The scrap dealer’s son who met Queen at Balmoral
FOR David ‘Spotty’ Rowland, a visit to Balmoral to meet the Queen in the summer of 2010 marked the peak of his social ascent.
Mr Rowland’s host that day was his old friend Prince Andrew, who, having introduced him to his mother, found a secluded spot on the Deeside estate for the two men to have lunch.
Perhaps the secretive property magnate, then 65, allowed himself a moment of reflection as he drank in his surroundings. In addition to counting Royalty among his acquaintances, he was one of the richest men in Britain and, as the Tories most generous benefactor – he once paid £20,000 for a portrait of then Prime Minister David Cameron – had just been appointed party treasurer.
Not bad for a scrap metal dealer’s son from South London who left school without a single qualification.
But just nine days after his Balmoral sojourn (Andrew’s paedophile friend Jeffrey Epstein was given a similar tour six years earlier), Mr Rowland quit before he could take up his new Tory post. It followed media scrutiny of his business dealings and colourful private life, and fears he might tarnish the party’s reputation.
Ironically, it was his links to Royalty, along with his cash, that had reassured party chiefs when doubts about his suitability first emerged.
Starting his working life as an office
boy, he bought his first house at 18, sold it, bought another one, sold that and formed his own property company.
By the time he was 23, he had made his first million and he floated his company, Fordham, on the Stock Exchange a year later. The precocious entrepreneur was dubbed ‘Spotty’ because of his relative youth and lingering acne – and the nickname stuck.
His business activities frequently kept him in the headlines. He was one of the first financiers to spot the potential money-making value of top soccer clubs, and was the secret figure behind the £800,000 takeover of Edinburgh Hibernian, parent company of Hibs football club in the Scottish capital, in 1987.
But the deal turned sour when the company went into receivership – after having asked thousands of fans to plough their money into the club.
In addition, he used one of his trusts to buy the upmarket estate agents Chesterton, which later also went into receivership after 200 years of trading.
His UK interests were first controlled by companies in the Bahamas and Panama before they were transferred under the aegis of family trusts to the tax haven of Guernsey, where Mr Rowland occupies the island’s largest privately owned estate. His critics speak of his vainglory, which peaked with him erecting a statue of himself outside his mansion, Havilland Hall, and unveiled by Prince Andrew. Who else?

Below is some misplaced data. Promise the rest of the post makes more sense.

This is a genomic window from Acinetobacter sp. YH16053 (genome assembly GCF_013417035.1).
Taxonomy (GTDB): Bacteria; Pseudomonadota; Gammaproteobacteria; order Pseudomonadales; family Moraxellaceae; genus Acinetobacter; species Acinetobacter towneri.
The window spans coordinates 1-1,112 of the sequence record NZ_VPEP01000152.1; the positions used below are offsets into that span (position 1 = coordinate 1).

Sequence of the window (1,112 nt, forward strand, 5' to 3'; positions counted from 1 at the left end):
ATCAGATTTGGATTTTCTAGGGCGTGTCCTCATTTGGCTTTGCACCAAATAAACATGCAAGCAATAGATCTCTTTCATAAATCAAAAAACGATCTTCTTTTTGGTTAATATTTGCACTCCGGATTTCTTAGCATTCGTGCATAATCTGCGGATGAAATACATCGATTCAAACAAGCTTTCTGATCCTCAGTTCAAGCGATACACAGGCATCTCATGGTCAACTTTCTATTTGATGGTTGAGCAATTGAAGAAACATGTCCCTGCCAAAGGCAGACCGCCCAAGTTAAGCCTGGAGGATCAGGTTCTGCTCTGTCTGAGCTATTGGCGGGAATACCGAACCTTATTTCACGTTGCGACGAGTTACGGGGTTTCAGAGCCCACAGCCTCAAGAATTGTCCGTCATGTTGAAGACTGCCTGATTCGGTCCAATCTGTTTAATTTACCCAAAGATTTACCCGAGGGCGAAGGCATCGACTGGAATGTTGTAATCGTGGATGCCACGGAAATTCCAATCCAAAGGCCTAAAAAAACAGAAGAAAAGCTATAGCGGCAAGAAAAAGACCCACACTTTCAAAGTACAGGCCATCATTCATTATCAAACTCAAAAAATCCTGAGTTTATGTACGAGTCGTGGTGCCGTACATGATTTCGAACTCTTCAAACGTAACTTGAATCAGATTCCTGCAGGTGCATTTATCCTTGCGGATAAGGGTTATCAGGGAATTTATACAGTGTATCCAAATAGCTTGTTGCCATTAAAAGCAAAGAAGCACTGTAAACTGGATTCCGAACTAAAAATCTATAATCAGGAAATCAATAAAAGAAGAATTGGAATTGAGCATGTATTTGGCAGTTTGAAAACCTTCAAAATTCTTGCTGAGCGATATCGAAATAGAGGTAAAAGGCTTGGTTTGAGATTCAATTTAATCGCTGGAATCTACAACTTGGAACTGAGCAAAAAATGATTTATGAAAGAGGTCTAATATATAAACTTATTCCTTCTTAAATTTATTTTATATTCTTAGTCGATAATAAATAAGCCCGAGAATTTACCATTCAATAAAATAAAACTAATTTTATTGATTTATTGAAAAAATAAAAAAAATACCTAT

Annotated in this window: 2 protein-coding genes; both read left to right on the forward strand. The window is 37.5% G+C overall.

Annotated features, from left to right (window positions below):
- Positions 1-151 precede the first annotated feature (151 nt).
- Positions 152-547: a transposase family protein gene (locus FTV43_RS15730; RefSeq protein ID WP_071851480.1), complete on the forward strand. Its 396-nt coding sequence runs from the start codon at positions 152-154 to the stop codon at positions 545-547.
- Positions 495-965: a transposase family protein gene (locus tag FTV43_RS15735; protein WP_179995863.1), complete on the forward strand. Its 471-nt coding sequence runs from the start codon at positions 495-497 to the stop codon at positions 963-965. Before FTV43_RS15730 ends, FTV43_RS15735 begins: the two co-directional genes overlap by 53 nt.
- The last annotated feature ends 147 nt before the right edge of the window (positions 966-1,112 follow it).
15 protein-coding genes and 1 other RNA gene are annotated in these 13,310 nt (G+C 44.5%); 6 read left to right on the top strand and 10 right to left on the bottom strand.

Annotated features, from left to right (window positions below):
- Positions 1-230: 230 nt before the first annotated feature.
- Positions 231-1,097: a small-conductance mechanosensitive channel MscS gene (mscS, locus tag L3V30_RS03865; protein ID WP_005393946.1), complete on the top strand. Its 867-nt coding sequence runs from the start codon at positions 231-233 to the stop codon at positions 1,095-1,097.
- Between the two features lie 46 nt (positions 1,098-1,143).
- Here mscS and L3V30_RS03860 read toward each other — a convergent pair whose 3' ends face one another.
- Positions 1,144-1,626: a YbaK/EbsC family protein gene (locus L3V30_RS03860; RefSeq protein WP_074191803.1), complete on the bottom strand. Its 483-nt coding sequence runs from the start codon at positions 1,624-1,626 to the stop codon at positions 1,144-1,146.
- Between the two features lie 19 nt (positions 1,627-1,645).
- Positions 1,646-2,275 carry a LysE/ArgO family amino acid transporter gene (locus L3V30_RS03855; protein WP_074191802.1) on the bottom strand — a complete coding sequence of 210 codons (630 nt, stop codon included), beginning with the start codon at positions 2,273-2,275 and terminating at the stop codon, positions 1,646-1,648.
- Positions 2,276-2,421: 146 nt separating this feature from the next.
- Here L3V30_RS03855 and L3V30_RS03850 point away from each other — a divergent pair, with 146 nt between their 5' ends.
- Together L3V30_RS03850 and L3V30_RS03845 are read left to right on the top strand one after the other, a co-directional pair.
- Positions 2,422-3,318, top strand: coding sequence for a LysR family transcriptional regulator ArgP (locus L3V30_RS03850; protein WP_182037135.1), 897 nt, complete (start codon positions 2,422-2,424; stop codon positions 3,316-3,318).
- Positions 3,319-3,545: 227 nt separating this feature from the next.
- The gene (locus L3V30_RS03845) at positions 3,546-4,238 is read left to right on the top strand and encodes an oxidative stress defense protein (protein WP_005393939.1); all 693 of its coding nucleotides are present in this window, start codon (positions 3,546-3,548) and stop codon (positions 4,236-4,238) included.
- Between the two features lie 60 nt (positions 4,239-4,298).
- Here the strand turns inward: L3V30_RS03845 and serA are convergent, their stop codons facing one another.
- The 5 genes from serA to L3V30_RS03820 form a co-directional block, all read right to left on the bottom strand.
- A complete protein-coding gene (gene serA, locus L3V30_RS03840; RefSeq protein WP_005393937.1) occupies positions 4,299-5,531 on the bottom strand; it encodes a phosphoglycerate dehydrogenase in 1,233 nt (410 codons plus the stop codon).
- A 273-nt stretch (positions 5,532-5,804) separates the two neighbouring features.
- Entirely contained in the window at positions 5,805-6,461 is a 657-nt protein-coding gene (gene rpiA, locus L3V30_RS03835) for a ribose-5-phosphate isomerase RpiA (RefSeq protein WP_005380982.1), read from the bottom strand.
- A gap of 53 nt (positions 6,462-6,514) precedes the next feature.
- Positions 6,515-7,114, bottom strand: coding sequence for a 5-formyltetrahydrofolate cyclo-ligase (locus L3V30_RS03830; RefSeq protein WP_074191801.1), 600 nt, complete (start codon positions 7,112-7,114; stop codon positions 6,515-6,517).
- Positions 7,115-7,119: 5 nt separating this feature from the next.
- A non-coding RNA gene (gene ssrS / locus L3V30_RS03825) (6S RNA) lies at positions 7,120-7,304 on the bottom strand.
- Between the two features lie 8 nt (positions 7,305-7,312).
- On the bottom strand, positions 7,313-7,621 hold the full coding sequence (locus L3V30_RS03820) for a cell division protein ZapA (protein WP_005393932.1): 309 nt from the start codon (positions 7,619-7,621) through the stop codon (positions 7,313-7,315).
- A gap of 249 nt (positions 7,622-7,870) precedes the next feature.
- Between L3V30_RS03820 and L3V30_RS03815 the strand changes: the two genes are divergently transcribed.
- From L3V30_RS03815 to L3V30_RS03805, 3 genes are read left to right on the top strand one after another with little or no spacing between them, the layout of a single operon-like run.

Members of the Royal Family visiting the island have always stayed at Government House, official home of the Lieutenant Governor. On this occasion, 2005, Andrew stayed with the Rowlands.
The official explanation was that ‘it was going to be a late night’.
How the two men first became friends is not known, but, as with Epstein, there is a strong symbiotic element to the relationship. One friend of the Prince said: ‘Rowland is like an older surrogate brother to Andrew.’
Like Epstein, Mr Rowland once came to the rescue of the Duchess of York, paying £40,000 to help clear her debts.
The two men appeared publicly together in 2009. This time it was the Duke of York’s services that were required. He unveiled his friend’s latest acquisition, the Luxembourg arm of an Icelandic bank he snapped up after it succumbed to the international financial crash. It was renamed
David is like an older surrogate brother to Prince Andrew
Banque Havilland after his mansion. At the time Andrew said: ‘In the past I have had the pleasure to meet and work with the Rowland family in the framework of my functions and I wish the family every success in this new business venture.’
Further links surfaced in 2011 when The Mail on Sunday revealed that the two men secretly flew to Libya together when the Prince met Colonel Gaddafi.
Having built a £730 million fortune, Mr Rowland was a tax exile for more than 30 years but returned to the UK before the 2010 General Election so he could pump £2.7 million into the Tories’ campaign war chest.
Jonathan Rowland, 44, the second of David’s eight children from two marriages, inherited his father’s entrepreneurial flair.
He left school at 16 but seized the opportunity of the dotcom boom of the late 1990s to make £42 million from an internet investment company called JellyWorks. At one point its shares rose 2,000 per cent in a few days.
He tried to repeat the success in 2011 with JellyBook. He launched the investment firm at that year’s Monaco Grand Prix, chartering a 161ft yacht with Italian marble floors to schmooze clients.
The business later had to be wound down after Jonathan suffered a stroke in 2013.
SOCIAL ASCENT: David Rowland at Princess Eugenie’s wedding, and, inset, in his youth